Female Friendships: Hitting All the Right Notes

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In a society in which female friendships are devalued, it is nice to see a movie that turns that on its head. We all need to realize that, contrary to the messages we hear, female friendships are important.

Over Thanksgiving break, I went to see Pitch Perfect. The movie revolves around Beca, a college freshman who joins the campus all-female a cappella group. When I first saw the trailer for the movie, a woman next to us derisively said, “That’s a teenage movie.” I thought she was probably right, so when my sister initially suggested seeing it, I thought it would be kind of fun but I didn’t expect too much. That’s why I was so completely taken aback by my whole-hearted enjoyment of it. I was having such a good time that I was actually smiling throughout the entire movie.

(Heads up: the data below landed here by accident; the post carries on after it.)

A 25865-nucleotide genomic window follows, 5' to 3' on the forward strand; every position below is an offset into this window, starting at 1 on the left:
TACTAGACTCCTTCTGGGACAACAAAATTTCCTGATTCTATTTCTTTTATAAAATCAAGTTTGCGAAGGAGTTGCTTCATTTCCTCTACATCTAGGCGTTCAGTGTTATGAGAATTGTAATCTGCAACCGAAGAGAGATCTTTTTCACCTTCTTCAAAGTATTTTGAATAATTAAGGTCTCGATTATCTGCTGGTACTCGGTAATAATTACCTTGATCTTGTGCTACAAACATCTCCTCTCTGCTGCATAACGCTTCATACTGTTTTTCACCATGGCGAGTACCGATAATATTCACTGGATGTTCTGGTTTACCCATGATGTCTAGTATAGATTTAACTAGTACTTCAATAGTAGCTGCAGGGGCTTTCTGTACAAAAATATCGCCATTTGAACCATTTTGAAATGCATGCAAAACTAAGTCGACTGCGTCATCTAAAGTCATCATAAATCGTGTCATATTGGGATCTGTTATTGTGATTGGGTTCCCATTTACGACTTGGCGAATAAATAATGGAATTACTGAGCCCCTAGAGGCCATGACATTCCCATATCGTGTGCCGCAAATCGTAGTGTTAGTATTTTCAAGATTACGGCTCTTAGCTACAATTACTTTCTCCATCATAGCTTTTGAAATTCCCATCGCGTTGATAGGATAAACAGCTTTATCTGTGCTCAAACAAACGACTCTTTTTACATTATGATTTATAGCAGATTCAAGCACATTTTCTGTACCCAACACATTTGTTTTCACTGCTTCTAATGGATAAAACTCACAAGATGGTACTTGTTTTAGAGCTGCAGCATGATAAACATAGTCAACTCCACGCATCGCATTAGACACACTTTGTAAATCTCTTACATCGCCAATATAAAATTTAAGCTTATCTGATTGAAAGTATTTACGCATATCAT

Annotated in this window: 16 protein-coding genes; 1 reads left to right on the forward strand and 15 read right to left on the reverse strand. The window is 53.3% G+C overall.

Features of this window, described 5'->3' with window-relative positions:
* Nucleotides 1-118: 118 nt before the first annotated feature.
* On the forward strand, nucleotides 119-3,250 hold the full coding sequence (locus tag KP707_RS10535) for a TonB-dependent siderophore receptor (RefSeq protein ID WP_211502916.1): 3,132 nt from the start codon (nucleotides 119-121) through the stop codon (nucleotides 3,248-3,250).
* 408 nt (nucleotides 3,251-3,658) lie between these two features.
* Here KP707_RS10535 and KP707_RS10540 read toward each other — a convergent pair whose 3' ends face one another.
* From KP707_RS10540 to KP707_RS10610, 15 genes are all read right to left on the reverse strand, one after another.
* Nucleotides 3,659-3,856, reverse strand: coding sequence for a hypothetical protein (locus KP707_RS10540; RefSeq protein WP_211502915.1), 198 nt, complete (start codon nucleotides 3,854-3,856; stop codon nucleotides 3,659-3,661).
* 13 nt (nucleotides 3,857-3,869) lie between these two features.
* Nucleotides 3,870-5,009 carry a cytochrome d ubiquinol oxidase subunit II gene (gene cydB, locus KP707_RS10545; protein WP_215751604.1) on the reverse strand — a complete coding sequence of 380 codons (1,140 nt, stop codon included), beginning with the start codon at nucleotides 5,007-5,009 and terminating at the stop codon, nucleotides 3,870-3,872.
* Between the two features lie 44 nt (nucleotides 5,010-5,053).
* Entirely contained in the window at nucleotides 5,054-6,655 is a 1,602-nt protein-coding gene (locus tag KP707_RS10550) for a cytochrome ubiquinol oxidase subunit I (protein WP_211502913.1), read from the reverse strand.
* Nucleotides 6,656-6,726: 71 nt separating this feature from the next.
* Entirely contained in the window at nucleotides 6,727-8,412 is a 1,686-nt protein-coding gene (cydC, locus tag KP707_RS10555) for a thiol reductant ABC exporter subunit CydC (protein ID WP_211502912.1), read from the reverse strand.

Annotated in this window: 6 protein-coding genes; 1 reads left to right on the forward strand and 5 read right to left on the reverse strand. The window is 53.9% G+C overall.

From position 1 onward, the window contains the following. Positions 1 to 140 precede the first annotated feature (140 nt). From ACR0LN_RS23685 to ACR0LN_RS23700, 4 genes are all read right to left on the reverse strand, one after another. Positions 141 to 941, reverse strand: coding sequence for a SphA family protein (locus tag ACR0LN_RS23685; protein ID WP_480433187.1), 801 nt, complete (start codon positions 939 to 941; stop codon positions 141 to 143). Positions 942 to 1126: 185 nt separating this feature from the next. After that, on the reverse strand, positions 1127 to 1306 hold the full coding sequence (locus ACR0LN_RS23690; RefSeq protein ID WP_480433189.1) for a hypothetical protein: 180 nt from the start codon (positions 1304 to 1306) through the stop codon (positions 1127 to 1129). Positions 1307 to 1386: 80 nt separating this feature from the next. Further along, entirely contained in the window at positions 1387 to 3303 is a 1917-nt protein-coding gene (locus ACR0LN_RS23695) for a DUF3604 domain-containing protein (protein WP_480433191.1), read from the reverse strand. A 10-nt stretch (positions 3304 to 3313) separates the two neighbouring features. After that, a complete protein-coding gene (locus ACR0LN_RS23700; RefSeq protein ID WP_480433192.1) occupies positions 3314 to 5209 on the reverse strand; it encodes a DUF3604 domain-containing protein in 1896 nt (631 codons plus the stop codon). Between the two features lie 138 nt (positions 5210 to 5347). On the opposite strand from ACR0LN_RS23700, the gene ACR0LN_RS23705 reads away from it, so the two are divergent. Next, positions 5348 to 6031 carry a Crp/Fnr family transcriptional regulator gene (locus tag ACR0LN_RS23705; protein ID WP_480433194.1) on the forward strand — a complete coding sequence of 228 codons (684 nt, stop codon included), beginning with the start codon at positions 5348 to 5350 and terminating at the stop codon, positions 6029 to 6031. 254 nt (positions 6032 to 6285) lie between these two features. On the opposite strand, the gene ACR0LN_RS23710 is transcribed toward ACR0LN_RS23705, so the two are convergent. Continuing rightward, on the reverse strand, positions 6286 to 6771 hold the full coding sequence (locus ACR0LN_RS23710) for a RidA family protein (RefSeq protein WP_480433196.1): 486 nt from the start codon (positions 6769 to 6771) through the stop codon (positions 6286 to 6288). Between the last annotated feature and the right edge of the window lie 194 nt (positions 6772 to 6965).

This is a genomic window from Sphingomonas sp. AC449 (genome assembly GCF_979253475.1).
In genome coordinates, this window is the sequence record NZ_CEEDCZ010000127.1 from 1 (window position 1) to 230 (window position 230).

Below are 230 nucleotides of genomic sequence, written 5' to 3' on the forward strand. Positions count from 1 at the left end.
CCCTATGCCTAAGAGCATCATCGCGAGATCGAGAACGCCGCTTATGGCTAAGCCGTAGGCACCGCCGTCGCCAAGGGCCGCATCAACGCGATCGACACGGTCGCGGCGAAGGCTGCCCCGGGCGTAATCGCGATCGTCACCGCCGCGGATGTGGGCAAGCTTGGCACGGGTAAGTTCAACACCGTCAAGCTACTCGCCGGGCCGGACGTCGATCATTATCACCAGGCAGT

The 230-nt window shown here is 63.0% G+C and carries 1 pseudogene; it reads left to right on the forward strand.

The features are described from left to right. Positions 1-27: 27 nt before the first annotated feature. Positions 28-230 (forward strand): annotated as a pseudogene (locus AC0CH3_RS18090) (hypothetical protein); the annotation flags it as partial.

This rarely happens to me, so of course I started wondering what was causing my delight. Although fun, the music and dancing were nothing spectacular, the plot was highly predictable and the actors — while good — were not required by the script to turn in Oscar caliber performances. And then it hit me. Most of the movie was about the members of the all-female group. They were unique, diverse, confident, and (here is one of the most important points) they were interested in female friendship. In fact, the vast majority of their conversations did not revolve around men, but were instead about themselves and their goals! This is a much bigger deal than it might seem.

Although the status of women may be improving, many mainstream movies and television shows keep women characters on the back burner. Many of them exist solely for romantic purposes and are not fully developed characters in their own right. This has been so much the case that in 1985, cartoonist Alison Bechdel drew a strip called The Rule which described what is now called the Bechdel Test. In order to pass the test, the movie or television show has to satisfy three criteria. It has to:

  1. have at least two women in it,